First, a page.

In John 11, Jesus learns that Lazarus is sick, though He does not come to attend to his friend until Lazarus has been dead four days. After witnessing how distraught Lazarus’ sisters were at his death, Jesus is lead to the place where Lazarus is entombed and “Jesus wept,” and after He wept, He raised him from the dead.
How ought reading be taught? Notice that the question asks “how ought” not “how can”. The question bears a subsequent inquiry: what should my students read? One technique I have grown increasing aware of is children sitting in small groups reading little paperback pamphlets about animals, the seasons, plants, and daily life bearing lots of pictures and few words. Another characteristic of these pamphlets is that they are “graded”. That is, they are leveled from easy to hard by use of a number or alphabetic code.
There comes a point when walks do more good than books. You know the feeling: the page grows opaque; the same sentence spins like a pinwheel three or four times across the eyes; and your thoughts, like snow geese, join in sudden migratory flight. At times like this, the best thing isn’t reading. It’s walking: donning your fleece, rounding the block, and listening once more to the wild poetry of the poplars—not so you can stop thinking, but so you can truly start again.
Wordsworth knew the good of outdoor learning and wrote some lines about it:
The Iliad, Homer tells us, is about the rage of Achilles and the will of Zeus, and about how these two interact with each other. Quoting Lattimore:
Sing goddess the anger of Peleus son Achilleus
And its devastation, which put pains thousandfold upon the Achaians,
Hurled in their multitudes to the house of Hades strong souls
of heroes, but gave their bodies to be the delicate feasting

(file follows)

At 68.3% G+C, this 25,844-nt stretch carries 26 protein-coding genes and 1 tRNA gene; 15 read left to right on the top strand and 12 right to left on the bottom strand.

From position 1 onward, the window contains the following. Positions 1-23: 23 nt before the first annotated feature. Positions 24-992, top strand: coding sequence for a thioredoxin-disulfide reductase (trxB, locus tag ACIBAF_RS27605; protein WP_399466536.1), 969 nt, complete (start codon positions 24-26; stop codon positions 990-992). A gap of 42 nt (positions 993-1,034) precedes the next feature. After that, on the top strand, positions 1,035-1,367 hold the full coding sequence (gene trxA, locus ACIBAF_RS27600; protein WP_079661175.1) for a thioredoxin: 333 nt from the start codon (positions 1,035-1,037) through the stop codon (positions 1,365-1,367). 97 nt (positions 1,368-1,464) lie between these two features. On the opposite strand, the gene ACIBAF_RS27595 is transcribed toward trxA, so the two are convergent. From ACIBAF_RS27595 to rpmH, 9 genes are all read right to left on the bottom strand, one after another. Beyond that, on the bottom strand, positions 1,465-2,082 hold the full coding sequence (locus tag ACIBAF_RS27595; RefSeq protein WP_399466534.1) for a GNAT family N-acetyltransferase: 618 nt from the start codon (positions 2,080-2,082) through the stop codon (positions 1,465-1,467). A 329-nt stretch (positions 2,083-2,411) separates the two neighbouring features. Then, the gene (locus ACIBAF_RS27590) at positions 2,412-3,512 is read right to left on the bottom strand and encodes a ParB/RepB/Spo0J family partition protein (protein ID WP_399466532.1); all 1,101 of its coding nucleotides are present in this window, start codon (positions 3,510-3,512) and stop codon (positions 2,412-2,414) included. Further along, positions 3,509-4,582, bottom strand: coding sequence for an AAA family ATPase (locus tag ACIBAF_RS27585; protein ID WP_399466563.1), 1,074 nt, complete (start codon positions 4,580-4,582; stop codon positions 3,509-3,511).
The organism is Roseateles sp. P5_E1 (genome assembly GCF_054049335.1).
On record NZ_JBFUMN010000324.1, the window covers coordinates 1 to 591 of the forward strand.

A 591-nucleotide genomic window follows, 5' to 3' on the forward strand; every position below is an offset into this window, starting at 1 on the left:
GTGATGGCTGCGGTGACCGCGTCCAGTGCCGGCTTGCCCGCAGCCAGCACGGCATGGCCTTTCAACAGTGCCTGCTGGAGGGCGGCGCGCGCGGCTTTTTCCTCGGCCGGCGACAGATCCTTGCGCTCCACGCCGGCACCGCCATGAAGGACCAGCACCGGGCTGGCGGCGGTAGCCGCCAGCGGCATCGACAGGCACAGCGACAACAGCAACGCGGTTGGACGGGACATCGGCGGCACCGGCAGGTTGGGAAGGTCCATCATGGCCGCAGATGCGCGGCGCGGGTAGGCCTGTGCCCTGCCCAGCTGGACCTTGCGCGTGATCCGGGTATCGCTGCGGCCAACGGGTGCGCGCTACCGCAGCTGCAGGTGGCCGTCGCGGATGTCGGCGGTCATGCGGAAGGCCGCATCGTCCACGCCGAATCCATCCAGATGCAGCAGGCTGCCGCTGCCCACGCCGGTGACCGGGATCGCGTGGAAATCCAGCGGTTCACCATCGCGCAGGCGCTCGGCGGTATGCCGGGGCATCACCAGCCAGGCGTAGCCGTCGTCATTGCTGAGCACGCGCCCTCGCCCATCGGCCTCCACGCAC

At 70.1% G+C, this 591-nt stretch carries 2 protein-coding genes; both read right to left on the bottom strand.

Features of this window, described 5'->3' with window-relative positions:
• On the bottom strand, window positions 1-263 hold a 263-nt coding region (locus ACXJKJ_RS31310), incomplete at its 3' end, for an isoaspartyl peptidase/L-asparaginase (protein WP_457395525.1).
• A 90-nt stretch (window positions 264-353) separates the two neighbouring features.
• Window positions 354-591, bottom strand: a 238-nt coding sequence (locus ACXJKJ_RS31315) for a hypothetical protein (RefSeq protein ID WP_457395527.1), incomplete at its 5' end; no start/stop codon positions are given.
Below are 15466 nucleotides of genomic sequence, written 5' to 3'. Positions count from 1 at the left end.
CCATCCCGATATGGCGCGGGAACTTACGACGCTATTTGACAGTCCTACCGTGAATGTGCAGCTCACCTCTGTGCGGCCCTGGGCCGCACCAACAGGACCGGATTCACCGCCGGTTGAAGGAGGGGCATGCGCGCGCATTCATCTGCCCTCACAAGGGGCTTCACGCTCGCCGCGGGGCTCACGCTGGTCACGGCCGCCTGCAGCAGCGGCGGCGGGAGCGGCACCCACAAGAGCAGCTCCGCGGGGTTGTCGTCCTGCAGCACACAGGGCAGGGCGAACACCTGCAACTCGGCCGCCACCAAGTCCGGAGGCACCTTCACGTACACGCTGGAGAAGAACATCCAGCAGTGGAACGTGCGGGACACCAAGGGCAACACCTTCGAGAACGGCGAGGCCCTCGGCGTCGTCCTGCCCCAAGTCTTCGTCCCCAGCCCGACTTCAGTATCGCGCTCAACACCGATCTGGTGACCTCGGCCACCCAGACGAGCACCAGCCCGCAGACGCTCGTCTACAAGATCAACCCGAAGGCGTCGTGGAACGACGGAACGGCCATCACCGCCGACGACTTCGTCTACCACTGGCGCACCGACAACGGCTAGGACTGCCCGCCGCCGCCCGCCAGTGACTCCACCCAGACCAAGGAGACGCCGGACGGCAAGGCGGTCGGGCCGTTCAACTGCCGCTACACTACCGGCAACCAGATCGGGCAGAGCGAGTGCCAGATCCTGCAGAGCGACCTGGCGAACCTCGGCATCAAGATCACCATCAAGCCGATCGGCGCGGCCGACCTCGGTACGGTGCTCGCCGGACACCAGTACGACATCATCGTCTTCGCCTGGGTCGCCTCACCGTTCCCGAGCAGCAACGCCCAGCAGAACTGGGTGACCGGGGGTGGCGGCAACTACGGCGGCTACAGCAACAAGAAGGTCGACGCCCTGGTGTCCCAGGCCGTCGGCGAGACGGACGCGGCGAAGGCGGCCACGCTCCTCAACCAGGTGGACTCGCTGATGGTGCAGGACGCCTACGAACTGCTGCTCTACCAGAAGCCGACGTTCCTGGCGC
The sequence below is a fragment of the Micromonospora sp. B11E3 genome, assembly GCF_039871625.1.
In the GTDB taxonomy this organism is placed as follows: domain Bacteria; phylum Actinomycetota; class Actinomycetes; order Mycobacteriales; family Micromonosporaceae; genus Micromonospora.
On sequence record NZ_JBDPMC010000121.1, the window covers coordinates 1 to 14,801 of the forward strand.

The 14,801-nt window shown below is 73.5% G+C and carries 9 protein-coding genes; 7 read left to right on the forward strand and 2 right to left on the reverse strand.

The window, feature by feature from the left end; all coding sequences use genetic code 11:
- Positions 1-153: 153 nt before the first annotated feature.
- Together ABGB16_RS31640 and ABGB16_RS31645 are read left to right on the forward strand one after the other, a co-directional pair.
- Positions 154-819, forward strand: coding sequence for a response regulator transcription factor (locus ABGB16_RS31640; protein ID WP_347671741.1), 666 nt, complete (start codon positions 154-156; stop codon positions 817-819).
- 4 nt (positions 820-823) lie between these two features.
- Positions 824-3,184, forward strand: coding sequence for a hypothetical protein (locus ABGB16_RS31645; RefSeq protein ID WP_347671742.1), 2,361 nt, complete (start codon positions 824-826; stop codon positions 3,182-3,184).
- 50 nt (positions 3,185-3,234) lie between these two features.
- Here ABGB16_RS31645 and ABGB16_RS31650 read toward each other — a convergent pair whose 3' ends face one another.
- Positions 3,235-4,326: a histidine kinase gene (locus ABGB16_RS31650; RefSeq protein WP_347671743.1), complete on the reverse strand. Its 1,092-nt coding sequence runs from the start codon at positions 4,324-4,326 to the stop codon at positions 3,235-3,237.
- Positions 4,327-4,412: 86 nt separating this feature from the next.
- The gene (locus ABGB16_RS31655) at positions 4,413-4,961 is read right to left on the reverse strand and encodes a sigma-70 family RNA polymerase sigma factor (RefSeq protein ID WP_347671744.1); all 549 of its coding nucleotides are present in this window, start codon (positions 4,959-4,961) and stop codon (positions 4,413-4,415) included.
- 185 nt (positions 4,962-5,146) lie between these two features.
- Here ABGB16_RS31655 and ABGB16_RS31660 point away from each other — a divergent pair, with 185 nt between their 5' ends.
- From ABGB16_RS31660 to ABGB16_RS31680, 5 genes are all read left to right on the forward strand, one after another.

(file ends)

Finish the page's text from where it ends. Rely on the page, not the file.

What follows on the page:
of dogs, of all birds, and the will of Zeus was accomplished...
You knew it was coming. It comes every quarter. But predictability doesn’t make it any easier. Every time we approach grades, I often end up asking myself existential questions. Why? What’s it all for? What do grades mean anyway? The wherefore hits home when one considers that although we classical educators philosophically oppose scienticism and modern education, many of us still use grading systems born in a time when science was univocally redefining what it meant to know anything.
My youngest child, just nearing his seventh birthday, has begun writing what I like to think of as love letters. He is not an accomplished reader or writer. He is all boy – far more interested in sword fighting than in wrestling with letters which currently signify, to him, little that is particularly interesting. Yet my heart is overjoyed to see him write small tokens of his affection to each member of our family.
My Dear Wormwood,
Our patient has only recently become a Christian, and over the coming weeks, we should expect him to make some genuine progress in overcoming certain sins in which he has dabbled over the course of his life. He may have struggled with theft up until this point, or telling lies, or anger, or drunkenness. If you see him enjoy some victory over these vices, do not be discouraged. Chances are good that, despite his minor successes, one particular sin will continue to trip him up.
Beowulf, like The Odyssey, opens with a hidden main character. Even though he is the protagonist and the title of the poem, our hero doesn’t show up until line 297, and even then he isn’t named until line 345. Instead the poet carefully sets the stage for the arrival of Beowulf by telling us a whole lot about the Danish king, Hrothgar.
What should you do when you find a book hard to finish? Novelist Nick Hornby argues that you should just put it down. According to a recent Telegraph article, Hornby said that no one, including children, should read a book they do not want to read.